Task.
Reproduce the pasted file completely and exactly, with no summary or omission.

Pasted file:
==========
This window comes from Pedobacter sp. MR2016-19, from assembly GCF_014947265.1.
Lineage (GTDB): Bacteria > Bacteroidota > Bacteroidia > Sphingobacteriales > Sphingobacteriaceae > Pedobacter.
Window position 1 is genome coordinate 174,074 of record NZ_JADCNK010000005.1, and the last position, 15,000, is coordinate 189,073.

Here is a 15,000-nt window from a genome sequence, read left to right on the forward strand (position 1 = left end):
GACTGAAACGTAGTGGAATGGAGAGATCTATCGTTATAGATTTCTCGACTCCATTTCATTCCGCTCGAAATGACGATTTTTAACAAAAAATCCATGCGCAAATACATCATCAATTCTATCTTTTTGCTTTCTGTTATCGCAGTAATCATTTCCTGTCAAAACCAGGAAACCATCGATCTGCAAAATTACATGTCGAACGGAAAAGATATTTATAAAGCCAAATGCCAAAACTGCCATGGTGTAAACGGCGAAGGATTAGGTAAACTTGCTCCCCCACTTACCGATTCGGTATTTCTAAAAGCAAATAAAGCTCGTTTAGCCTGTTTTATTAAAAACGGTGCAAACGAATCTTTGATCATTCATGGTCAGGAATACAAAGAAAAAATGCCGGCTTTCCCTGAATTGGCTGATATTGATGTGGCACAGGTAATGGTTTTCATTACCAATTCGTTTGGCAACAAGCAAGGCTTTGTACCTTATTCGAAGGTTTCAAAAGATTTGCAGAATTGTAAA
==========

This window comes from Pedobacter sp. MR2016-19, from assembly GCF_014947265.1.
Lineage (GTDB): Bacteria > Bacteroidota > Bacteroidia > Sphingobacteriales > Sphingobacteriaceae > Pedobacter.
Window position 1 is genome coordinate 174,074 of record NZ_JADCNK010000005.1, and the last position, 15,000, is coordinate 189,073.

Here is a 15,000-nt window from a genome sequence, read left to right on the forward strand (position 1 = left end):
GACTGAAACGTAGTGGAATGGAGAGATCTATCGTTATAGATTTCTCGACTCCATTTCATTCCGCTCGAAATGACGATTTTTAACAAAAAATCCATGCGCAAATACATCATCAATTCTATCTTTTTGCTTTCTGTTATCGCAGTAATCATTTCCTGTCAAAACCAGGAAACCATCGATCTGCAAAATTACATGTCGAACGGAAAAGATATTTATAAAGCCAAATGCCAAAACTGCCATGGTGTAAACGGCGAAGGATTAGGTAAACTTGCTCCCCCACTTACCGATTCGGTATTTCTAAAAGCAAATAAAGCTCGTTTAGCCTGTTTTATTAAAAACGGTGCAAACGAATCTTTGATCATTCATGGTCAGGAATACAAAGAAAAAATGCCGGCTTTCCCTGAATTGGCTGATATTGATGTGGCACAGGTAATGGTTTTCATTACCAATTCGTTTGGCAACAAGCAAGGCTTTGTACCTTATTCGAAGGTTTCAAAAGATTTGCAGAATTGTAAA